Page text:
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'Violin Dreams': Chasing Bach's Elusive Chaconne

Violinist Arnold Steinhardt has been playing Johann Sebastian Bach's Chaconne for more than half a century.

"It's quite a beginning," Steinhardt says of the piece's dramatic opening. "You have a sense that this is going to be saga, not just a small journey when you listen to those chords."

The Bach Chaconne has been a lifelong journey for Steinhardt. He calls the demanding, 15-minute-long work the definition of a masterpiece: You think you're approaching it, and then it elusively moves away from you.

Written in the early 1700s, the Chaconne is the fifth and final movement of Bach's Partita No. in D Minor. Each section is based on a dance: the Allemande, Courante, Sarabande, Gigue and then the Chaconne, which is longer than all four movements that precede it, combined.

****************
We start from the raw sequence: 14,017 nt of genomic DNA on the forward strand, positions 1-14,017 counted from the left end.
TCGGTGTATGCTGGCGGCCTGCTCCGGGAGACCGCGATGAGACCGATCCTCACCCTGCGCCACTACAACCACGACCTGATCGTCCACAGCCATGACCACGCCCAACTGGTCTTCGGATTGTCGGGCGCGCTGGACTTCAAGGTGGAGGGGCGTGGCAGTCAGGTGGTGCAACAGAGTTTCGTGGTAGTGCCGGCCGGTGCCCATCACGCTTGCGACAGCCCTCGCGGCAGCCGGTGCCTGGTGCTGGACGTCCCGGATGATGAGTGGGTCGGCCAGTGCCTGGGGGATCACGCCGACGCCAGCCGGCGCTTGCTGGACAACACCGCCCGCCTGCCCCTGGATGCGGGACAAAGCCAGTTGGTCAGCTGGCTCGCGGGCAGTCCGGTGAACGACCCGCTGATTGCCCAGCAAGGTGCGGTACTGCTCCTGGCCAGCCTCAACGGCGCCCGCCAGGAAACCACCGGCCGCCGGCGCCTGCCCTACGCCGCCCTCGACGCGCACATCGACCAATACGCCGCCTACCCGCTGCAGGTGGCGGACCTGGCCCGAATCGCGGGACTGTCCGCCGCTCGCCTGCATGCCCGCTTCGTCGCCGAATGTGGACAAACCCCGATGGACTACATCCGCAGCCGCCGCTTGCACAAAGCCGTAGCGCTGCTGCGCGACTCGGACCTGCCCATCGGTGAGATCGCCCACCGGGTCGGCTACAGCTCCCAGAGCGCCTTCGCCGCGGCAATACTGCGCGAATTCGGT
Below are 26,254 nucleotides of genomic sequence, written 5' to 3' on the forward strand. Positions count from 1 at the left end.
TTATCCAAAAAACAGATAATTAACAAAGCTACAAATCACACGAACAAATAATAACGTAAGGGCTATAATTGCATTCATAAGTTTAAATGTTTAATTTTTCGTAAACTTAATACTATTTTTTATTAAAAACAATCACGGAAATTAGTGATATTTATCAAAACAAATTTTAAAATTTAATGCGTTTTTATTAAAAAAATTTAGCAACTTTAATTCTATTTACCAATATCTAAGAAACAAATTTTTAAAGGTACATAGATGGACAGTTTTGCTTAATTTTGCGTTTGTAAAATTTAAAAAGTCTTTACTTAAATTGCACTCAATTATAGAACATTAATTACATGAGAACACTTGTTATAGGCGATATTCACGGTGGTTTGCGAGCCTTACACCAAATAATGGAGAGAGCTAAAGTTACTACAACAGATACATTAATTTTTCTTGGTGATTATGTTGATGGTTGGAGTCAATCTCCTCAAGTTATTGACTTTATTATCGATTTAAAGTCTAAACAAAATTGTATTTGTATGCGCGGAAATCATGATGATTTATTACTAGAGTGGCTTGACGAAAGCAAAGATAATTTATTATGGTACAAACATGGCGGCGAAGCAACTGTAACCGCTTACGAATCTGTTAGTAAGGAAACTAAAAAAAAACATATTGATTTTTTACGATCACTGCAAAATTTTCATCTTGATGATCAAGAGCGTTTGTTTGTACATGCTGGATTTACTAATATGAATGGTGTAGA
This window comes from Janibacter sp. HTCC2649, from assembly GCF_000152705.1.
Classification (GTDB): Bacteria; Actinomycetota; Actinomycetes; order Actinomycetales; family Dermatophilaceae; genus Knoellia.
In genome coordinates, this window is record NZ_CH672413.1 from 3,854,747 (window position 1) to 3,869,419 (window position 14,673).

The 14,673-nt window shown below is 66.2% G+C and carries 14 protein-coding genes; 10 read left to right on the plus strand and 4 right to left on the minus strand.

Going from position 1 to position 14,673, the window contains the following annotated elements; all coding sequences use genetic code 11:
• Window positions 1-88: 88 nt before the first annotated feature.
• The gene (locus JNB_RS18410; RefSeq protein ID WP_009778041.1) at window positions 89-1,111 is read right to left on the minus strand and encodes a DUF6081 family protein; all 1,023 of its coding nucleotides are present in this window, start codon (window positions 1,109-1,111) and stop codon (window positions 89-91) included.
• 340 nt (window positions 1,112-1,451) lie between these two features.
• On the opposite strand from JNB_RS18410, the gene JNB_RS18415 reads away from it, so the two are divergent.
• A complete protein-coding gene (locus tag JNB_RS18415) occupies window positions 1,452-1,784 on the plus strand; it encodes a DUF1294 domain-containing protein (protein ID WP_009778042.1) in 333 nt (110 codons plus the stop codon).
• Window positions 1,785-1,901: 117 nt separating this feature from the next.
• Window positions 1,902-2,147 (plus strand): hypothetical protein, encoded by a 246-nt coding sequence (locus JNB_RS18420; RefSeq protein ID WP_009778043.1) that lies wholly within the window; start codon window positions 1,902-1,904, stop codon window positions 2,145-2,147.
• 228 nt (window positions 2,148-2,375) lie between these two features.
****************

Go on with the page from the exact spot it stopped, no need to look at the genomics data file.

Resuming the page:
As the story goes, Bach wrote it in memory of his first wife, after he returned from a trip to discover that she had died.

Steinhardt recorded a new version of the Chaconne last year. It is included with Violin Dreams, his new book about performing — solo, and with his longtime group, the Guarneri String Quartet — and in particular, about his relationship with the Bach Chaconne.

Steinhardt first heard the Chaconne performed when he was an 11-year-old violinist. His parents took him to a concert by Mischa Elman, then one of the reigning violinists of the early 20th century.

"I was absolutely flabbergasted by the power of the music and the power of the violin in the hands of this rather unpretentious, almost comical looking man," Steinhardt recalls.

"That really changed the course of my life, although I didn't realize it at the time."

Copyright 2023 NPR. To see more, visit https://www.npr.org.

As special correspondent and guest host of NPR's news programs, Melissa Block brings her signature combination of warmth and incisive reporting. Her work over the decades has earned her journalism's highest honors, and has made her one of NPR's most familiar and beloved voices.